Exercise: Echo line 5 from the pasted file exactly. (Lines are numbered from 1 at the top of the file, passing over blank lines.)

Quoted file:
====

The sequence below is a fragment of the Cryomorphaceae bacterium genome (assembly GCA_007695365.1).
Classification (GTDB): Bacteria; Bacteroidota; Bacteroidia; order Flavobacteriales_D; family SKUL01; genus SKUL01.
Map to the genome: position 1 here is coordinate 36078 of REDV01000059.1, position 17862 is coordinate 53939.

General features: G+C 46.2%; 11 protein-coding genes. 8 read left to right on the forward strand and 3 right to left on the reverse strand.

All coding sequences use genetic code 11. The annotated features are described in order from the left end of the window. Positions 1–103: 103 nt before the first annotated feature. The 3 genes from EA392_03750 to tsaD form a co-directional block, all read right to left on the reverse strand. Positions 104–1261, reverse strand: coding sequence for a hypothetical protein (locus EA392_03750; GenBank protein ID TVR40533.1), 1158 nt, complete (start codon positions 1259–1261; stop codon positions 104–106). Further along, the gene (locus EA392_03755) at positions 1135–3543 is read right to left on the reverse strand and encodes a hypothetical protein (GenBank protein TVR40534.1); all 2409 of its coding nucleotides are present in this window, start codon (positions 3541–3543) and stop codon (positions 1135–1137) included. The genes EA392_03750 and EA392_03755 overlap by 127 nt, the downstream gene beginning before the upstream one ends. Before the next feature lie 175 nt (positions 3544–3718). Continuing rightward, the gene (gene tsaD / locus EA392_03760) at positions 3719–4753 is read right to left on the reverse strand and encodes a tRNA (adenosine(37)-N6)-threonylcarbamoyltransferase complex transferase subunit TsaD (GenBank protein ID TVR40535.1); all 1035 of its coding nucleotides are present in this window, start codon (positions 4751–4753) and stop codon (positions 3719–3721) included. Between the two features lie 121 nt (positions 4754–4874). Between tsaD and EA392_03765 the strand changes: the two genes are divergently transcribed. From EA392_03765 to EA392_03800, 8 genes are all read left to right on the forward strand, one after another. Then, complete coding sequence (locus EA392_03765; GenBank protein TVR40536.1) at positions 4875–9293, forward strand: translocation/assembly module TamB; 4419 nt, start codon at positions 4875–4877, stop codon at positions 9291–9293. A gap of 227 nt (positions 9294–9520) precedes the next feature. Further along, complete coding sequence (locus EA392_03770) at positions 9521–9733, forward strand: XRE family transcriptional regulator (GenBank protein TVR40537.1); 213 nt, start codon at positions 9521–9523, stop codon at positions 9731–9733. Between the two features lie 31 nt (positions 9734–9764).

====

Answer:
All coding sequences use genetic code 11. The annotated features are described in order from the left end of the window. Positions 1–103: 103 nt before the first annotated feature. The 3 genes from EA392_03750 to tsaD form a co-directional block, all read right to left on the reverse strand. Positions 104–1261, reverse strand: coding sequence for a hypothetical protein (locus EA392_03750; GenBank protein ID TVR40533.1), 1158 nt, complete (start codon positions 1259–1261; stop codon positions 104–106). Further along, the gene (locus EA392_03755) at positions 1135–3543 is read right to left on the reverse strand and encodes a hypothetical protein (GenBank protein TVR40534.1); all 2409 of its coding nucleotides are present in this window, start codon (positions 3541–3543) and stop codon (positions 1135–1137) included. The genes EA392_03750 and EA392_03755 overlap by 127 nt, the downstream gene beginning before the upstream one ends. Before the next feature lie 175 nt (positions 3544–3718). Continuing rightward, the gene (gene tsaD / locus EA392_03760) at positions 3719–4753 is read right to left on the reverse strand and encodes a tRNA (adenosine(37)-N6)-threonylcarbamoyltransferase complex transferase subunit TsaD (GenBank protein ID TVR40535.1); all 1035 of its coding nucleotides are present in this window, start codon (positions 4751–4753) and stop codon (positions 3719–3721) included. Between the two features lie 121 nt (positions 4754–4874). Between tsaD and EA392_03765 the strand changes: the two genes are divergently transcribed. From EA392_03765 to EA392_03800, 8 genes are all read left to right on the forward strand, one after another. Then, complete coding sequence (locus EA392_03765; GenBank protein TVR40536.1) at positions 4875–9293, forward strand: translocation/assembly module TamB; 4419 nt, start codon at positions 4875–4877, stop codon at positions 9291–9293. A gap of 227 nt (positions 9294–9520) precedes the next feature. Further along, complete coding sequence (locus EA392_03770) at positions 9521–9733, forward strand: XRE family transcriptional regulator (GenBank protein TVR40537.1); 213 nt, start codon at positions 9521–9523, stop codon at positions 9731–9733. Between the two features lie 31 nt (positions 9734–9764).